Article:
The viability test established by Roe v. Wade was whether the fetus could have a meaningful life outside the mother's womb. Human genes fail this test for viability because human genes are inanimate compositions of matter. Even with all the recent scientific advances, creation of a human being in vitro from the entire human genome is scientific fantasy (Mappes & DeGrazia 2001). However, even if human genes are not viable, some may argue that patents should not be issued for genes for the same reason that it is illegal to market other human products such as organs (Justine & Harris 2002).
Clearly, society believes that some human products should not be for sale, although, society somewhat relaxes this policy by allowing one to "donate" certain bodily fluids, such as plasma, for money. The underlying concern for this ban on the sale of organs may be to protect those that are impoverished from sacrificing vital organs for financial gain, but this policy is not particularly applicable to the patenting of human genes. First, one can argue that patenting of genes is distinguishable in that there is not a market for genes similar to the market for human organs.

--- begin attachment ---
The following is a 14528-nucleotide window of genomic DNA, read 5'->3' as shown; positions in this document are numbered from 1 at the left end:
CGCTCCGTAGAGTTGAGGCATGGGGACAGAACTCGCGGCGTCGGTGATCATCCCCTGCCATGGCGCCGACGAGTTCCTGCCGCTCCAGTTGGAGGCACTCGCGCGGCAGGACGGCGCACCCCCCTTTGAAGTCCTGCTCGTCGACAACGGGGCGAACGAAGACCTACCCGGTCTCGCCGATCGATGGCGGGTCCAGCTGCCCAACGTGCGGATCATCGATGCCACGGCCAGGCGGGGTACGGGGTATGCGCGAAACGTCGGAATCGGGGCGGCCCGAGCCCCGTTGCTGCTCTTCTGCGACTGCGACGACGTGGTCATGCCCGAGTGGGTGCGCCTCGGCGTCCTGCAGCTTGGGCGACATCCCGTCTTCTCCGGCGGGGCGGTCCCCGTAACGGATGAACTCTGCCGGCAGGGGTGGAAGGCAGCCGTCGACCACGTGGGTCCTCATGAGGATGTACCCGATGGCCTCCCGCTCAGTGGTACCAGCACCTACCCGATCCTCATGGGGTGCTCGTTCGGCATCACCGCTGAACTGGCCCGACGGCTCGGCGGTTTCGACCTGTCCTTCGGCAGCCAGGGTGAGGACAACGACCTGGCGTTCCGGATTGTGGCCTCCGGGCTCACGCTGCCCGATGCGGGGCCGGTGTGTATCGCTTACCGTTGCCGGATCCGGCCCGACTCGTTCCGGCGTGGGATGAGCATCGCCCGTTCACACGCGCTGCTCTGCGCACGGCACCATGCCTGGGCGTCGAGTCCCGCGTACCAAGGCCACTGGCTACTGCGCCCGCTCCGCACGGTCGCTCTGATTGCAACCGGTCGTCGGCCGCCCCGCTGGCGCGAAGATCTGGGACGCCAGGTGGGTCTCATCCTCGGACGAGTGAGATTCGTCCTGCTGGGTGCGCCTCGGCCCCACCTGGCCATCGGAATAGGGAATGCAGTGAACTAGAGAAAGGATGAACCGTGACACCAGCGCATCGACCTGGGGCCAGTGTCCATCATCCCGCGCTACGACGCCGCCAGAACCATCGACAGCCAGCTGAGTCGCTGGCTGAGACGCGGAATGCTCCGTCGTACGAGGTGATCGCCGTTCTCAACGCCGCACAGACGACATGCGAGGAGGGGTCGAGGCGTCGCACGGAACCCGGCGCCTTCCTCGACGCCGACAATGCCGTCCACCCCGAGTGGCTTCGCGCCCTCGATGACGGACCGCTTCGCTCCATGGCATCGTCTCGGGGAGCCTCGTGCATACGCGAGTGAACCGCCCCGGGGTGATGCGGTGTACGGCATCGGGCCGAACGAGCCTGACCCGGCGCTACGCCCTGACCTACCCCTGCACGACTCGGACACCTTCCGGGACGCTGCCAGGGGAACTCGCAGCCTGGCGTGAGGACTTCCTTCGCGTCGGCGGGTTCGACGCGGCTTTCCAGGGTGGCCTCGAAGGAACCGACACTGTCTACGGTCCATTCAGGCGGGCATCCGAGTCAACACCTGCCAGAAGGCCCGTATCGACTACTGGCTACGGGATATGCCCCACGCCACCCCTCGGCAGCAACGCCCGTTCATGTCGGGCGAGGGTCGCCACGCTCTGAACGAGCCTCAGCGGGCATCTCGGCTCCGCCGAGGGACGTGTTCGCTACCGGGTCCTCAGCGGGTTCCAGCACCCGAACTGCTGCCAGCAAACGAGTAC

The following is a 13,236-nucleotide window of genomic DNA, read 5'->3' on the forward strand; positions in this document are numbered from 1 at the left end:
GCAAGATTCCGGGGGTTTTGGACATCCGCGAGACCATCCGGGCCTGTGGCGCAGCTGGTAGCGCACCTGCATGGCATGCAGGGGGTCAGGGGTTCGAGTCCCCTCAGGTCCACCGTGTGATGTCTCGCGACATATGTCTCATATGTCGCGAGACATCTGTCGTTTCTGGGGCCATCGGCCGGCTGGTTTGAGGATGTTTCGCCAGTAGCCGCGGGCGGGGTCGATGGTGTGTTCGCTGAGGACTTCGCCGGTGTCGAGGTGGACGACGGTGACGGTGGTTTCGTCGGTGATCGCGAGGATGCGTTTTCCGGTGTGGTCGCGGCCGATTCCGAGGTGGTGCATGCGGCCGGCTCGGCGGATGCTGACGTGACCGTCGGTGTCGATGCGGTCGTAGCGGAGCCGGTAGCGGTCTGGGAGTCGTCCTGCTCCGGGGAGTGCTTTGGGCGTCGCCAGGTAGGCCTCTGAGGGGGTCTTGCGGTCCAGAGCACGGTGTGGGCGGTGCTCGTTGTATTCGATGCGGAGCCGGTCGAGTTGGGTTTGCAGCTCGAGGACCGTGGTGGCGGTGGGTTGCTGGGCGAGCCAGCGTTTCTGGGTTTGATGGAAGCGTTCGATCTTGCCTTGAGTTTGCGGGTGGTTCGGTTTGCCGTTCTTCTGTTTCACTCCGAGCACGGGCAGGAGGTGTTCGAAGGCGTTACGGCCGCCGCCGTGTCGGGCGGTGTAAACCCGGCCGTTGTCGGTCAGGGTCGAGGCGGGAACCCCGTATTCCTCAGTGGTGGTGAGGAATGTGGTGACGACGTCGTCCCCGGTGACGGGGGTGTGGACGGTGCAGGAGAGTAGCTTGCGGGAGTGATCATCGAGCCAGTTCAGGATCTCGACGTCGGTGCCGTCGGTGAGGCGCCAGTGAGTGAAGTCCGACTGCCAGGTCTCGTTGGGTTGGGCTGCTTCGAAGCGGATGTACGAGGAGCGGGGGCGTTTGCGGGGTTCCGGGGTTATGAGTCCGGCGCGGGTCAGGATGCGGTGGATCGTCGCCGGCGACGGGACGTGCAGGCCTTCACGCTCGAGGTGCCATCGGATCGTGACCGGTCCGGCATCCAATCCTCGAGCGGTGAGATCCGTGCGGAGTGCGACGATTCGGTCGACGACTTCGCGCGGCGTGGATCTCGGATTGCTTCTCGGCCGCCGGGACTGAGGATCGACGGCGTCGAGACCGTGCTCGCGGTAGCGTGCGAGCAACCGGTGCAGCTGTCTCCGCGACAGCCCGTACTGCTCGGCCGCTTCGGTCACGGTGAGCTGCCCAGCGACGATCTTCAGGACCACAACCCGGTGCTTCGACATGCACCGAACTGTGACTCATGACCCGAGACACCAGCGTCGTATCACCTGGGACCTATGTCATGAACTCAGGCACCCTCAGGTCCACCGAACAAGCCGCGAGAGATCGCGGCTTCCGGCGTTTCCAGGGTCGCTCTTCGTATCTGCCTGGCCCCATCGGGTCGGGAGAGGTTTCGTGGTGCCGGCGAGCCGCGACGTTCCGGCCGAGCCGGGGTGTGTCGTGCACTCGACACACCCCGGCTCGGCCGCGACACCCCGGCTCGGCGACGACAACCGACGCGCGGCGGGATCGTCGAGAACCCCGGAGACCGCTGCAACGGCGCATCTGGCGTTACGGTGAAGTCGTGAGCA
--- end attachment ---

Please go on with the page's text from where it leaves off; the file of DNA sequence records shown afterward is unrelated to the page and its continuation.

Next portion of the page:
Second, one may be able to isolate, amplify, and sequence a gene from a single cell (Overwalle 2007). Thus, a patentee that patents his or her own genes is not deprived of a vital organ in the same way as an organ donor. Undoubtedly, there are additional ethical arguments against the patenting of genes. Ultimately, however, society determines what is ethical, and consequently whether the patenting of genes meets our ethical standard. The impact on the economy if gene patenting was banned is still a measure of debate. Most advocates in the biotech lobby are of the view that it may discourage investment in genetic research.